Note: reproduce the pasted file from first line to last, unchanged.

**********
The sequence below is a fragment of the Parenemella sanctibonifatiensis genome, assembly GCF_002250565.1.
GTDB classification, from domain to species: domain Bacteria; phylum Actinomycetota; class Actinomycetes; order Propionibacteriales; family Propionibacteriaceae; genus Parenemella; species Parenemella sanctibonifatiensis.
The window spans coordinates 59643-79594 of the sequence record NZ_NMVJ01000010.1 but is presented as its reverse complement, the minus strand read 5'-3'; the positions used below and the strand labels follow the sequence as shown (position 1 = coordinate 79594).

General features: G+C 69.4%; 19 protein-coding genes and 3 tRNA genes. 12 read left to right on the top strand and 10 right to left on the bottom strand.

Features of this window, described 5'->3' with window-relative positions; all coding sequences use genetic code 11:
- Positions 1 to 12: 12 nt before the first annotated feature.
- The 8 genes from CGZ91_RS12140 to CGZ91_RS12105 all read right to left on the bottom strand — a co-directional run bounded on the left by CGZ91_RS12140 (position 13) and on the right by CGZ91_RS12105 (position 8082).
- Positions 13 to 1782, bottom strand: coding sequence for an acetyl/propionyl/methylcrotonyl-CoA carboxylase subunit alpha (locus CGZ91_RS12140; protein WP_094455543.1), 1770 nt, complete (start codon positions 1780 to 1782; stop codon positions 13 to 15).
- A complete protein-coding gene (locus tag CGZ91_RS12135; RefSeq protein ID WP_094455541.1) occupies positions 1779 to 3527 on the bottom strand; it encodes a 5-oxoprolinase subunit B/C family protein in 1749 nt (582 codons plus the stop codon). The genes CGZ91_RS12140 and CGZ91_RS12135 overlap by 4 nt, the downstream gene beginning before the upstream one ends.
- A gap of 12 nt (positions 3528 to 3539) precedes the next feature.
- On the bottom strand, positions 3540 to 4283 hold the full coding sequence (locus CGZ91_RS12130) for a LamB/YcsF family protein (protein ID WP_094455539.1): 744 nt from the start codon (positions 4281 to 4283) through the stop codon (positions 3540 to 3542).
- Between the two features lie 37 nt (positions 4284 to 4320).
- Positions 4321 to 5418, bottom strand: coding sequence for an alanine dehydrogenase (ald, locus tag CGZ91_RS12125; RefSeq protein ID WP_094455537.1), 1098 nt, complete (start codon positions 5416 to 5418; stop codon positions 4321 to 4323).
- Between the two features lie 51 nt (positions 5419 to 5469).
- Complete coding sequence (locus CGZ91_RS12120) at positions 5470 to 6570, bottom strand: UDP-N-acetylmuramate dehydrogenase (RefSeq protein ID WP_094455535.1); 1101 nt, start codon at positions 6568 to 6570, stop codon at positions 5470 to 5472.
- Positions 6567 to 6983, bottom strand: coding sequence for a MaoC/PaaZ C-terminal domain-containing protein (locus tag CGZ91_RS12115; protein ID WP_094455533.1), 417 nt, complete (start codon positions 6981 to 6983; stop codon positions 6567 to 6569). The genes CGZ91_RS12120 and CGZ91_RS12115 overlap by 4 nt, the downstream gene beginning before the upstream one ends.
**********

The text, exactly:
The sequence below is a fragment of the Parenemella sanctibonifatiensis genome, assembly GCF_002250565.1.
GTDB classification, from domain to species: domain Bacteria; phylum Actinomycetota; class Actinomycetes; order Propionibacteriales; family Propionibacteriaceae; genus Parenemella; species Parenemella sanctibonifatiensis.
The window spans coordinates 59643-79594 of the sequence record NZ_NMVJ01000010.1 but is presented as its reverse complement, the minus strand read 5'-3'; the positions used below and the strand labels follow the sequence as shown (position 1 = coordinate 79594).

General features: G+C 69.4%; 19 protein-coding genes and 3 tRNA genes. 12 read left to right on the top strand and 10 right to left on the bottom strand.

Features of this window, described 5'->3' with window-relative positions; all coding sequences use genetic code 11:
- Positions 1 to 12: 12 nt before the first annotated feature.
- The 8 genes from CGZ91_RS12140 to CGZ91_RS12105 all read right to left on the bottom strand — a co-directional run bounded on the left by CGZ91_RS12140 (position 13) and on the right by CGZ91_RS12105 (position 8082).
- Positions 13 to 1782, bottom strand: coding sequence for an acetyl/propionyl/methylcrotonyl-CoA carboxylase subunit alpha (locus CGZ91_RS12140; protein WP_094455543.1), 1770 nt, complete (start codon positions 1780 to 1782; stop codon positions 13 to 15).
- A complete protein-coding gene (locus tag CGZ91_RS12135; RefSeq protein ID WP_094455541.1) occupies positions 1779 to 3527 on the bottom strand; it encodes a 5-oxoprolinase subunit B/C family protein in 1749 nt (582 codons plus the stop codon). The genes CGZ91_RS12140 and CGZ91_RS12135 overlap by 4 nt, the downstream gene beginning before the upstream one ends.
- A gap of 12 nt (positions 3528 to 3539) precedes the next feature.
- On the bottom strand, positions 3540 to 4283 hold the full coding sequence (locus CGZ91_RS12130) for a LamB/YcsF family protein (protein ID WP_094455539.1): 744 nt from the start codon (positions 4281 to 4283) through the stop codon (positions 3540 to 3542).
- Between the two features lie 37 nt (positions 4284 to 4320).
- Positions 4321 to 5418, bottom strand: coding sequence for an alanine dehydrogenase (ald, locus tag CGZ91_RS12125; RefSeq protein ID WP_094455537.1), 1098 nt, complete (start codon positions 5416 to 5418; stop codon positions 4321 to 4323).
- Between the two features lie 51 nt (positions 5419 to 5469).
- Complete coding sequence (locus CGZ91_RS12120) at positions 5470 to 6570, bottom strand: UDP-N-acetylmuramate dehydrogenase (RefSeq protein ID WP_094455535.1); 1101 nt, start codon at positions 6568 to 6570, stop codon at positions 5470 to 5472.
- Positions 6567 to 6983, bottom strand: coding sequence for a MaoC/PaaZ C-terminal domain-containing protein (locus tag CGZ91_RS12115; protein ID WP_094455533.1), 417 nt, complete (start codon positions 6981 to 6983; stop codon positions 6567 to 6569). The genes CGZ91_RS12120 and CGZ91_RS12115 overlap by 4 nt, the downstream gene beginning before the upstream one ends.